I was surprised that people thought I was describing something exceptional in yesterday’s post. In fact I was merely reporting something completely unexceptional, something that happens every day here. Of course people jumped in to help that old man. New Yorkers are very practical people: If there’s a problem we can solve, we generally prefer just to solve it.
For example, if there is a parent with a baby carriage at the bottom of the subway steps, someone will immediately offer to pick up one end and help carry it to the top. Afterward the volunteer is more than likely to forget that s/he even did it. That’s just the way things work in this city.
My friend Jon pointed out to me today that the misconception that New Yorkers are indifferent might come from the fact that (with so many people in such a small space) people here have a very good B.S. filter. You just know, in much less than a second, when somebody is about to come on to you and pretend they need a handout. You can feel the sense of practice in their pitch, even before they open their mouth.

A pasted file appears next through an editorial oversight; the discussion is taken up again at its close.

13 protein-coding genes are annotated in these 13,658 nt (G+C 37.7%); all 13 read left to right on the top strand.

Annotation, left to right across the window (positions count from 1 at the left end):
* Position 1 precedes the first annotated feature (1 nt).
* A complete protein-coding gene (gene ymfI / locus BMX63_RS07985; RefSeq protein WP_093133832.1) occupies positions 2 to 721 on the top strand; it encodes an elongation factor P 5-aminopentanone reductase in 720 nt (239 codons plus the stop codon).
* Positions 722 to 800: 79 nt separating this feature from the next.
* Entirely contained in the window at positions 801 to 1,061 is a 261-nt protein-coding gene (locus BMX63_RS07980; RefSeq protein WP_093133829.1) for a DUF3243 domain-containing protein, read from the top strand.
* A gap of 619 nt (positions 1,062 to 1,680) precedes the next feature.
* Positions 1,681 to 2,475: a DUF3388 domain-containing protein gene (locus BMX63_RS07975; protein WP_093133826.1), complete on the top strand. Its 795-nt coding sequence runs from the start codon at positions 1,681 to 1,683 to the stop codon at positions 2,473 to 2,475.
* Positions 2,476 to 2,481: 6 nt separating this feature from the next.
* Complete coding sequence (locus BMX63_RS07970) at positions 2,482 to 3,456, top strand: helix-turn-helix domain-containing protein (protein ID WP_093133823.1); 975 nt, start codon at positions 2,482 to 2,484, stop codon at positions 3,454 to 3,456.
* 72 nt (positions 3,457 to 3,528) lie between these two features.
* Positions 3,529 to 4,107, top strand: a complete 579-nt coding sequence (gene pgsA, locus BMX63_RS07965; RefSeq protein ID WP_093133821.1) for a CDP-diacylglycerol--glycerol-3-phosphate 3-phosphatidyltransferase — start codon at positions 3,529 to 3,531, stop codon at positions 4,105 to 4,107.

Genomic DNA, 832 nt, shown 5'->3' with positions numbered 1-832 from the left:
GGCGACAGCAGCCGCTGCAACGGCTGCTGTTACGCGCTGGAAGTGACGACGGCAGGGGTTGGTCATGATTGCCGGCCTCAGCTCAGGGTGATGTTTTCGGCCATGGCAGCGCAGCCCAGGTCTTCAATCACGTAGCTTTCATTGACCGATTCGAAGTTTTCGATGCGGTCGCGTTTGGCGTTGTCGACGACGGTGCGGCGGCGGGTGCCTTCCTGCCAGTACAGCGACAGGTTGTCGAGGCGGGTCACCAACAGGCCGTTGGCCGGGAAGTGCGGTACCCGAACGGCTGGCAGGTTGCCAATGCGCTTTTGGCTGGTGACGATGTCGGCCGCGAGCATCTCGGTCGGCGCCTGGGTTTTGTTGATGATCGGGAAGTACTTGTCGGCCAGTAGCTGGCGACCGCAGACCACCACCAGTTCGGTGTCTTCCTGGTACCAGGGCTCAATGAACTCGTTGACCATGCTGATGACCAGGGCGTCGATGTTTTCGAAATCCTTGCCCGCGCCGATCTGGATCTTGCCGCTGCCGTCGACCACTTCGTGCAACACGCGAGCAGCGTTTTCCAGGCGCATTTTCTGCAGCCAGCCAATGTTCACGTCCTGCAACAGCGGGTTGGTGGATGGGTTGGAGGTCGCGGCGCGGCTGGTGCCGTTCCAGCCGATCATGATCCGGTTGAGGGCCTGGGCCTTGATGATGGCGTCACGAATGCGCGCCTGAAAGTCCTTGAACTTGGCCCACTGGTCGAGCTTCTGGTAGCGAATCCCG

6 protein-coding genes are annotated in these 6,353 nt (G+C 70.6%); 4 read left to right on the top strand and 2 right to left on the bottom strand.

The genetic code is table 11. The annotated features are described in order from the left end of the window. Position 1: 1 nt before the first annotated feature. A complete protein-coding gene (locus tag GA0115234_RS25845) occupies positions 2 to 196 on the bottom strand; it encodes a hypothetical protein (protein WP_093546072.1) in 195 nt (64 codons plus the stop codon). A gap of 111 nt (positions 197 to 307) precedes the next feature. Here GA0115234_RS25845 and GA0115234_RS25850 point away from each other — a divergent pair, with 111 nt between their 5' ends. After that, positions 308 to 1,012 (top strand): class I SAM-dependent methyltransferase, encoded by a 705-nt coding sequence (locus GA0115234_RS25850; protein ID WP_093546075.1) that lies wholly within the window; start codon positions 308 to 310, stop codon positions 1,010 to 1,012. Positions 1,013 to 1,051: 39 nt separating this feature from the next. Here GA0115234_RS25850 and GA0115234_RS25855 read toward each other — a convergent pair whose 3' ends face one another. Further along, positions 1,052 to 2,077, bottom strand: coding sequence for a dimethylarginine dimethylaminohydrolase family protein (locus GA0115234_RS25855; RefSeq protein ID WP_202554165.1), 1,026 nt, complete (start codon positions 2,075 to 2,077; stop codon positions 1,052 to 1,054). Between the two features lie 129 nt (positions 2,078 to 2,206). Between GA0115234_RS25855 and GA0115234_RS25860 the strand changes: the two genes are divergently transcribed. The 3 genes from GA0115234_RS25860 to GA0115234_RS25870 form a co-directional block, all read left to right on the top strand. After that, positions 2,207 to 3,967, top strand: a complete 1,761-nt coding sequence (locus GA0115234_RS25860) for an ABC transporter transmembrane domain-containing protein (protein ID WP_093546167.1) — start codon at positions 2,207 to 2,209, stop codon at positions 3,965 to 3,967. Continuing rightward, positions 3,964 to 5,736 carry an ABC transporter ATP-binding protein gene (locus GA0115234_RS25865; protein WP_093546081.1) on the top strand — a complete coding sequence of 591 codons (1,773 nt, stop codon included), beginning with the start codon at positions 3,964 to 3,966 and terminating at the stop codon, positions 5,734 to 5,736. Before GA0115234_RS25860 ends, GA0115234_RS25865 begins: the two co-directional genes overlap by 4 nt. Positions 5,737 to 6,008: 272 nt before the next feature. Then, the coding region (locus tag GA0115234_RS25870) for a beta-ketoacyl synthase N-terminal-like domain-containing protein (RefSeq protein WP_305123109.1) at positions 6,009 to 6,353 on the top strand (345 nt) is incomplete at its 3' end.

But a legitimate problem, like this ninety-something year old man needing to get from point A to point B, is a whole different thing. People are actually relieved to be able to do something to help make this town a more manageable place.
I am aware that there are places in the world where jumping in to help an old man get somewhere he needs to go is considered remarkable. But New York City isn’t one of them.